PDF Icon Study Guide Download – FAA format (2.8 MB)

You might also want the Jeppesen charts format of the study guide.

Introduction

Reading a missed approach procedure is a critical step toward briefing and flying a complete instrument approach to an airport.  The missed approach point is the position where the pilot must immediately climb away from the airport if the landing criteria of FAR 91.175(c) are not met.  There are two challenges involved in reading the missed approach point:

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13 Nov 2013

Category:
Aeronautical Knowledge

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Hired!

Robert Chapin
2016-12-24T14:28:40+00:00

Robert Chapin at the US Aviation Academy.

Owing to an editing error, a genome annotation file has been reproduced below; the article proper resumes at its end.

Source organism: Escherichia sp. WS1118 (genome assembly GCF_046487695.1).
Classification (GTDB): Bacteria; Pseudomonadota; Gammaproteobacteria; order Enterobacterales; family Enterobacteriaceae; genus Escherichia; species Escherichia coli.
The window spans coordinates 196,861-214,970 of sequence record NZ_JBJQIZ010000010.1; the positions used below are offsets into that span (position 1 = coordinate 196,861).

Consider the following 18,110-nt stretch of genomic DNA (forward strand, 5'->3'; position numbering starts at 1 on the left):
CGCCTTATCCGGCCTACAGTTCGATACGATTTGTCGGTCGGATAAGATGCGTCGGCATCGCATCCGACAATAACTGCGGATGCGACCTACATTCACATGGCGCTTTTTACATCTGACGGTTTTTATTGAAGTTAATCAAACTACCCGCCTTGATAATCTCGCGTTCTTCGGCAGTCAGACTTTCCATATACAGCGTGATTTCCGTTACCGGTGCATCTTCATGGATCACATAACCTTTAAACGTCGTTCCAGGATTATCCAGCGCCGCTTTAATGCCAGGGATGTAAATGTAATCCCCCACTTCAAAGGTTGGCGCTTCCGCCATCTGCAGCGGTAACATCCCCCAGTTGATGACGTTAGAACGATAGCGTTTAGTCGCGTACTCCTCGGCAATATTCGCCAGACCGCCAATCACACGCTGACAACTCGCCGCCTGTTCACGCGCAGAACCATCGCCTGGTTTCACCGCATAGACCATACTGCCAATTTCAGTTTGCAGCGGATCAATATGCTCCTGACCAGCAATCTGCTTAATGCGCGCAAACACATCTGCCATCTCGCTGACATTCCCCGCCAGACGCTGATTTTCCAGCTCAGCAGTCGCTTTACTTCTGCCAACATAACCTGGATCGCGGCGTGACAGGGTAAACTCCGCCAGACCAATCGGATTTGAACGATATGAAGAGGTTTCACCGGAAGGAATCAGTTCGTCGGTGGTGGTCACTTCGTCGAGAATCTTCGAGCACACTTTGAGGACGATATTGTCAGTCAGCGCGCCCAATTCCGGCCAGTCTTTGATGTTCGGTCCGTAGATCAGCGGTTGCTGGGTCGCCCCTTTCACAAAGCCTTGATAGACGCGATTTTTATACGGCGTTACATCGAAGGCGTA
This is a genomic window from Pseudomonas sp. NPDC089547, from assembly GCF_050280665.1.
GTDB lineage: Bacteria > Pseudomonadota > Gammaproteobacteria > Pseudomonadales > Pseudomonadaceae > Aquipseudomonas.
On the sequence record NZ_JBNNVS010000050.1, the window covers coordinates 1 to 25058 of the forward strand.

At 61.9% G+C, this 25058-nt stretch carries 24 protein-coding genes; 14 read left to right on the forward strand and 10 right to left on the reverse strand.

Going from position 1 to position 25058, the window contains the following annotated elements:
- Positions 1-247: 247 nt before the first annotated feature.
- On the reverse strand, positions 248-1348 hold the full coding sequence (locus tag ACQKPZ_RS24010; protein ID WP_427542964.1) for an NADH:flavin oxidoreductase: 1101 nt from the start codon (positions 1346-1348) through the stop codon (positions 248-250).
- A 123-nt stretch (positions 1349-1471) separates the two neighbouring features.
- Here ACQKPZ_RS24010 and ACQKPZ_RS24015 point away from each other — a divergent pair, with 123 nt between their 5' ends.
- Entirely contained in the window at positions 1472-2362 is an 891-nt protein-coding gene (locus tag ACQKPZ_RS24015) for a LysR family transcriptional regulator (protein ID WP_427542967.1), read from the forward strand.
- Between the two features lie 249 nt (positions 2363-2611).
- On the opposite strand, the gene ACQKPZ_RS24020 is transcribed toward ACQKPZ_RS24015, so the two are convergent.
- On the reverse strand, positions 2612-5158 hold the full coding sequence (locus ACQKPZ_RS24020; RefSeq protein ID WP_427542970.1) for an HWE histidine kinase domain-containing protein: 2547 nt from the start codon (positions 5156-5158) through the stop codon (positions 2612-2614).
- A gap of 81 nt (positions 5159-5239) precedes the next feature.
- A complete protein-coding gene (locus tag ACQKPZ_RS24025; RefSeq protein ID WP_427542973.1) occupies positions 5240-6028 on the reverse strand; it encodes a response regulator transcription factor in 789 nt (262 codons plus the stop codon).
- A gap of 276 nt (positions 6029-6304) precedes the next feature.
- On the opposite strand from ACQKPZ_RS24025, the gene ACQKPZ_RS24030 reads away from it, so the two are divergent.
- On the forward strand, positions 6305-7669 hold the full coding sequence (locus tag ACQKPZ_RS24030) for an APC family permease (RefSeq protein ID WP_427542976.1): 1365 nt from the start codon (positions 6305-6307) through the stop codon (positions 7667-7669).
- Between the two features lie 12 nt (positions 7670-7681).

A photo to send home, from KGYI, October 2013.

A successful career move happened since my last post.  I am now the newest flight instructor at US Aviation Academy based on the North Texas Regional Airport!

Leading up to this development, my commencement ceremony at Eastern Michigan University (EMU) was in April, followed by my official flight instructor course completion in June, and my official graduation in August.

Between June and August, I used my time to obtain the flight instructor instrument airplane rating, which I was advised was “the most important job qualification for a pilot.”  The so-called CFII was not a degree requirement at EMU, but now I have to agree with the advice.  I would not have this job today without a CFII certificate in my pocket.

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30 Oct 2013

Category:
Career

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New Circling Procedures in Michigan

Robert Chapin
2015-04-23T16:22:42+00:00